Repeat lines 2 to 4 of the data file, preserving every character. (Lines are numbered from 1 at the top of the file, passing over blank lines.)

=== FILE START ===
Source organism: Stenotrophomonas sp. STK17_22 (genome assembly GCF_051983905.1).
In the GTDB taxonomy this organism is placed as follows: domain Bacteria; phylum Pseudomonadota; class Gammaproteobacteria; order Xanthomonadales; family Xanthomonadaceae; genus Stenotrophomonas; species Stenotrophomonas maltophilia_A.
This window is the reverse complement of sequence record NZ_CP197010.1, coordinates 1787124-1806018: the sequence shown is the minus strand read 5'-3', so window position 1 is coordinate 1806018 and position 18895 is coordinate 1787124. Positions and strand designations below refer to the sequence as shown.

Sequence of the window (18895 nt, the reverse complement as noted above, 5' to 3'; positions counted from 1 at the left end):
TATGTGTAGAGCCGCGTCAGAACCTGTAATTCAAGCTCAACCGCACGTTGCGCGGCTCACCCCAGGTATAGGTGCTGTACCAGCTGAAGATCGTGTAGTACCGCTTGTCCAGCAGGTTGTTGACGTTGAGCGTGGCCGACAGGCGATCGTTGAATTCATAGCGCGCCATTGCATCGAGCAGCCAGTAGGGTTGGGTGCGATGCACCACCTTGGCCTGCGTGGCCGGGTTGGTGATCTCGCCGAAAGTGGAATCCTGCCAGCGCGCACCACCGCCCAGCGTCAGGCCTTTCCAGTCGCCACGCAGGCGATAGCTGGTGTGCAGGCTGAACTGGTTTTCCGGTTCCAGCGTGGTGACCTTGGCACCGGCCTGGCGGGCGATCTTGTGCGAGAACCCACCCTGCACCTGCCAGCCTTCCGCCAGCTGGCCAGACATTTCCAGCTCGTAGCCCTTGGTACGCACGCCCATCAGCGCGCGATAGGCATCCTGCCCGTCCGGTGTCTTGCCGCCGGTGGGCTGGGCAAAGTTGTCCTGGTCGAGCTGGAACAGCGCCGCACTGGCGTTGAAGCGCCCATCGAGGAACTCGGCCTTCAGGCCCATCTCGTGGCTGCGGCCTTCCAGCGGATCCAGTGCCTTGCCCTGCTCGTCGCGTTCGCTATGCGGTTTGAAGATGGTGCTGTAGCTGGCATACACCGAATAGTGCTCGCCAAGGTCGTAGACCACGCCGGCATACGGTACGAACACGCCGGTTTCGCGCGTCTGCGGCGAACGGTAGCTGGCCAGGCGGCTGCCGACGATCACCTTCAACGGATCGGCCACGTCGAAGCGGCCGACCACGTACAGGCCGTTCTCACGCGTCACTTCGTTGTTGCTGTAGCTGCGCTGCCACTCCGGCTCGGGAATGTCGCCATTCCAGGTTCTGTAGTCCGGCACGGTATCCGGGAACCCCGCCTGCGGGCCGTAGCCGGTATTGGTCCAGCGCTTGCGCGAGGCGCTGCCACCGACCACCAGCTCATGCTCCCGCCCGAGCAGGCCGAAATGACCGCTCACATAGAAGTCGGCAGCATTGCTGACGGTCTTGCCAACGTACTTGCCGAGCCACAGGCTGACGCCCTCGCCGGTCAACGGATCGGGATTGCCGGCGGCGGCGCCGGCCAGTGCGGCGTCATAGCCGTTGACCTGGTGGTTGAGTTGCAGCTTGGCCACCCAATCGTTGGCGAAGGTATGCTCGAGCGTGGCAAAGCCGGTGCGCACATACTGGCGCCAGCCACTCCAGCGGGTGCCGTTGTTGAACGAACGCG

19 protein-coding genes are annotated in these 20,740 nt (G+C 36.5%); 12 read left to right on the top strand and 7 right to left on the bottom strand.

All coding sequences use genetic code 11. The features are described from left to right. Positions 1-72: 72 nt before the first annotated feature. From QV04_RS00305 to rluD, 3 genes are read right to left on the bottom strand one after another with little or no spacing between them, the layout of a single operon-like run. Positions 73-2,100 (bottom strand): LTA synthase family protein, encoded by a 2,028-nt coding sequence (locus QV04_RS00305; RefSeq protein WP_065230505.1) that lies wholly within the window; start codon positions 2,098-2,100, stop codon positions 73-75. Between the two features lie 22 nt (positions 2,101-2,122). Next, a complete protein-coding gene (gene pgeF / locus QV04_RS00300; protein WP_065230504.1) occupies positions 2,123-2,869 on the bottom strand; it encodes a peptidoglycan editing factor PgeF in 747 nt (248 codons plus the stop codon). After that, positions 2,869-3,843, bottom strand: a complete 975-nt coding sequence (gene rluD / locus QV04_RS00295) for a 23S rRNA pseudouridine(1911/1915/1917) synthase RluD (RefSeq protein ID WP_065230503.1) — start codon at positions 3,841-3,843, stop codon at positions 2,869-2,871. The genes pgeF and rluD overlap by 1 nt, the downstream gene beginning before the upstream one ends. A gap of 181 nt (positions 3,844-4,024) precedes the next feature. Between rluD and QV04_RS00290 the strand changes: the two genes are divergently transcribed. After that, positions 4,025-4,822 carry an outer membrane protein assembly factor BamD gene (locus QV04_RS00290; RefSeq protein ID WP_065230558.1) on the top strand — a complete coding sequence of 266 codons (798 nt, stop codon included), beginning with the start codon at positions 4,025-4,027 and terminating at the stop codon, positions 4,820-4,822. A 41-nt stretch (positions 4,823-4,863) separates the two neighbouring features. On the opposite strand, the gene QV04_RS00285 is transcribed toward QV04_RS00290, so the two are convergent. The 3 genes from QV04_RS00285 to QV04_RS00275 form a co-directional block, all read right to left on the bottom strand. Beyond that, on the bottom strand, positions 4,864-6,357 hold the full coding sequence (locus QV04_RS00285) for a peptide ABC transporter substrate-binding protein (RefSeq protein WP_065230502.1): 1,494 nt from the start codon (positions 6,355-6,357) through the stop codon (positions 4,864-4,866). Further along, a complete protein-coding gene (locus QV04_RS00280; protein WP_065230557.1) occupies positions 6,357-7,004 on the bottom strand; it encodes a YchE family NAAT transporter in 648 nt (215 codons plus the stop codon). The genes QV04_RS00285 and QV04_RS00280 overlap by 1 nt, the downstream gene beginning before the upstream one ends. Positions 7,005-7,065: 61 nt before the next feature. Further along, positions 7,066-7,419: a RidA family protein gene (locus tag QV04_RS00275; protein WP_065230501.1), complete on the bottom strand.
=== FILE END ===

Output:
In the GTDB taxonomy this organism is placed as follows: domain Bacteria; phylum Pseudomonadota; class Gammaproteobacteria; order Xanthomonadales; family Xanthomonadaceae; genus Stenotrophomonas; species Stenotrophomonas maltophilia_A.
This window is the reverse complement of sequence record NZ_CP197010.1, coordinates 1787124-1806018: the sequence shown is the minus strand read 5'-3', so window position 1 is coordinate 1806018 and position 18895 is coordinate 1787124. Positions and strand designations below refer to the sequence as shown.

Sequence of the window (18895 nt, the reverse complement as noted above, 5' to 3'; positions counted from 1 at the left end):